What Makes Body Odour Smell?
Where does body odour come from? Believe it or not, sweat is actually odourless when we first secrete it. Body odour occurs when sweat mingles with the bacteria that is normally found on our skin. The underarms are particularly susceptible to bacterial buildup, and that’s why they tend to stink so much when we sweat.
How Does Deodorant Work?
So what does deodorant do? Deodorant prevents the buildup of bacteria, which prevents the fermentation of sweat, which in turn prevents body odour. Some deodorants use alcohol to kill bacteria, while others slow down bacterial growth with other substances. Some of the best-smelling deodorants also often use fragrances to mask odour as well, although there are unscented deodorants available for people with sensitive skin.
Deodorant is applied directly onto the skin, usually to the underarms. It can be applied as often as necessary, so there should be no problem reapplying it in case of particularly heavy perspiration. Some people even apply deodorants to other parts of their body, such as their chest or groin.
What About Antiperspirants?
When we talk about antiperspirants specifically, we are referring to products that actually prevent sweating in places where sweating is undesirable. These products use aluminium to actively prevent sweat formation.
Unlike deodorants, antiperspirants usually have long periods of protection, some even lasting up to 48 hours! This means you probably don’t need to apply antiperspirant more than once per day.
Deodorant vs Antiperspirant
Whenever a product contains aluminium, it is an antiperspirant. While deodorants are usually classified as cosmetic products, most countries consider antiperspirants as drugs or medication. There are even clinical protection antiperspirants available for men and women who suffer from excessive sweating.
While deodorants are usually applied throughout the day, antiperspirants are supposed to be applied the night before, rather than in the morning – this gives the aluminium compounds time to take effect on the sweat glands. Antiperspirant can also be applied to other sweaty areas besides the armpits, but this isn’t recommended with deodorant.
Is Aluminium Safe?
The aluminium found in antiperspirants have been the target of a lot of controversy throughout the years. Some sources even claim that antiperspirant causes breast cancer because it supposedly prevents the body from purging toxins out through the sweat glands. If this were true, then this would be a serious concern for women, considering one out of eight women will develop breast cancer at some point in their lifetimes.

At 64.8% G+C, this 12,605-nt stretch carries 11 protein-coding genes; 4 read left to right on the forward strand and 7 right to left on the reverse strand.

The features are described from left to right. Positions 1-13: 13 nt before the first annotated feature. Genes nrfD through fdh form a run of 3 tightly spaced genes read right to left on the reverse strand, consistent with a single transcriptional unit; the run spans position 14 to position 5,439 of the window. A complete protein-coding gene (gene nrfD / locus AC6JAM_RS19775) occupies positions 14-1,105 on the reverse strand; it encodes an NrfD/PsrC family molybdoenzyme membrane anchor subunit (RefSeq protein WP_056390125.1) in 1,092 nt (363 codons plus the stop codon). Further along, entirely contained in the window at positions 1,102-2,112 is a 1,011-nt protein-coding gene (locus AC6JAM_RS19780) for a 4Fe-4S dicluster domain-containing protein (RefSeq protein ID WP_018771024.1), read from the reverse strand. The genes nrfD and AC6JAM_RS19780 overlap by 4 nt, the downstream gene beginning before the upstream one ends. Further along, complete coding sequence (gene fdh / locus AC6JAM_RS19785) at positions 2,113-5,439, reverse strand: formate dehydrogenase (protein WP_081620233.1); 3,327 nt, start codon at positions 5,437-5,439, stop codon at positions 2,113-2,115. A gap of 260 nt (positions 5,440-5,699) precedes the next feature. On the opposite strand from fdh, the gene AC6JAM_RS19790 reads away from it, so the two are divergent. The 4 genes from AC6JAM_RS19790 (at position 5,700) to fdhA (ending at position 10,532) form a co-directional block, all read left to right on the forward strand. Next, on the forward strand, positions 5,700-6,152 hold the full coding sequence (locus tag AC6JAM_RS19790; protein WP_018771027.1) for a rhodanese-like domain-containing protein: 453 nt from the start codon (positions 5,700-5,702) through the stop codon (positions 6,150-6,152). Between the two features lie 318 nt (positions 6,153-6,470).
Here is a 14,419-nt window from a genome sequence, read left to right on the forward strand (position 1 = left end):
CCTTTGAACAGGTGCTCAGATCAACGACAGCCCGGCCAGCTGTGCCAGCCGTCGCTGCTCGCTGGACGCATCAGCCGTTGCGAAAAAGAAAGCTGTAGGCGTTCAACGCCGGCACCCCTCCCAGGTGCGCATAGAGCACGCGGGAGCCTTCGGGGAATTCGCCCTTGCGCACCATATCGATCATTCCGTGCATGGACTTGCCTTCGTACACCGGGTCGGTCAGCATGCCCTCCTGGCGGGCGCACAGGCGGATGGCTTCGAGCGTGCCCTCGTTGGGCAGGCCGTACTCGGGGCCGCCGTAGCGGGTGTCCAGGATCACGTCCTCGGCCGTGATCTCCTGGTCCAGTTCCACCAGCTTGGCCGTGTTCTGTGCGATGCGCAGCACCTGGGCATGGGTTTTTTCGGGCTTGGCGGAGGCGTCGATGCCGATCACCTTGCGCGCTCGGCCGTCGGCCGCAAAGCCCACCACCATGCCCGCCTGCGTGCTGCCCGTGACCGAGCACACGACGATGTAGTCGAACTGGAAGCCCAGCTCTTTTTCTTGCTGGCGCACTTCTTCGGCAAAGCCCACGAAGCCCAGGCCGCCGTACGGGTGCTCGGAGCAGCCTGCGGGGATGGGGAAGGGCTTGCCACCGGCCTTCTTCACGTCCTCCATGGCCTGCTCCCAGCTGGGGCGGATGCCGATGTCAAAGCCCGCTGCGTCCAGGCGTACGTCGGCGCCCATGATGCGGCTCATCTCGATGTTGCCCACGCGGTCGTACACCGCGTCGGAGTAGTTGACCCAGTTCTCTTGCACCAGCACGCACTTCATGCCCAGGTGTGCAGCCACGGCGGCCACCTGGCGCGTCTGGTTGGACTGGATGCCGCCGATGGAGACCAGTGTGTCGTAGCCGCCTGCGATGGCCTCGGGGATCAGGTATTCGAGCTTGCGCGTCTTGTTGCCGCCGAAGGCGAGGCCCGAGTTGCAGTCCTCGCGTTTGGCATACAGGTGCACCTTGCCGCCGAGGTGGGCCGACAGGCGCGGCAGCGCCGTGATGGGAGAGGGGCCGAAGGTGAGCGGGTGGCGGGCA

But there has been no convincing link between antiperspirant use and cancer. One major study comparing cancer survivors with healthy individuals showed that there was no evidence that antiperspirants increase breast cancer risk in female participants who used them.
Does Aluminium Cause Alzheimer’s?
Other internet posts claim that the aluminium in antiperspirants cause Alzheimer’s Disease. This can be traced to studies conducted in the 1960s which found high levels of aluminium in the brains of people suffering from Alzheimer’s, but subsequent research was unable to replicate these findings.
In fact, the aluminium found in antiperspirants does not get absorbed by the body. Instead, the aluminium reacts with the water in sweat, forming an actual plug over the sweat pore, physically blocking the sweat from exiting the sweat duct.
Should I Worry About The Other Ingredients?
Some people might find that their skin is sensitive to the other ingredients in deodorants or antiperspirants. For example, some people are allergic to zirconium, potassium alum, or propylene glycol, which are common ingredients.
If you’re concerned about the ingredients found in aerosol spray deodorants then roll-on and stick deodorants are an easy alternative. Using aerosol deodorants too close to the skin can cause a cold burn known as an aerosol burn, which is a form of frostbite.
If you happen to be sensitive to the ingredients found in brand-name deodorant products, there are plenty of natural, non-toxic, fragrance-free, aluminium-free, chemical-free, and even homemade alternatives available on the market. There are also cruelty-free deodorants that forego animal testing.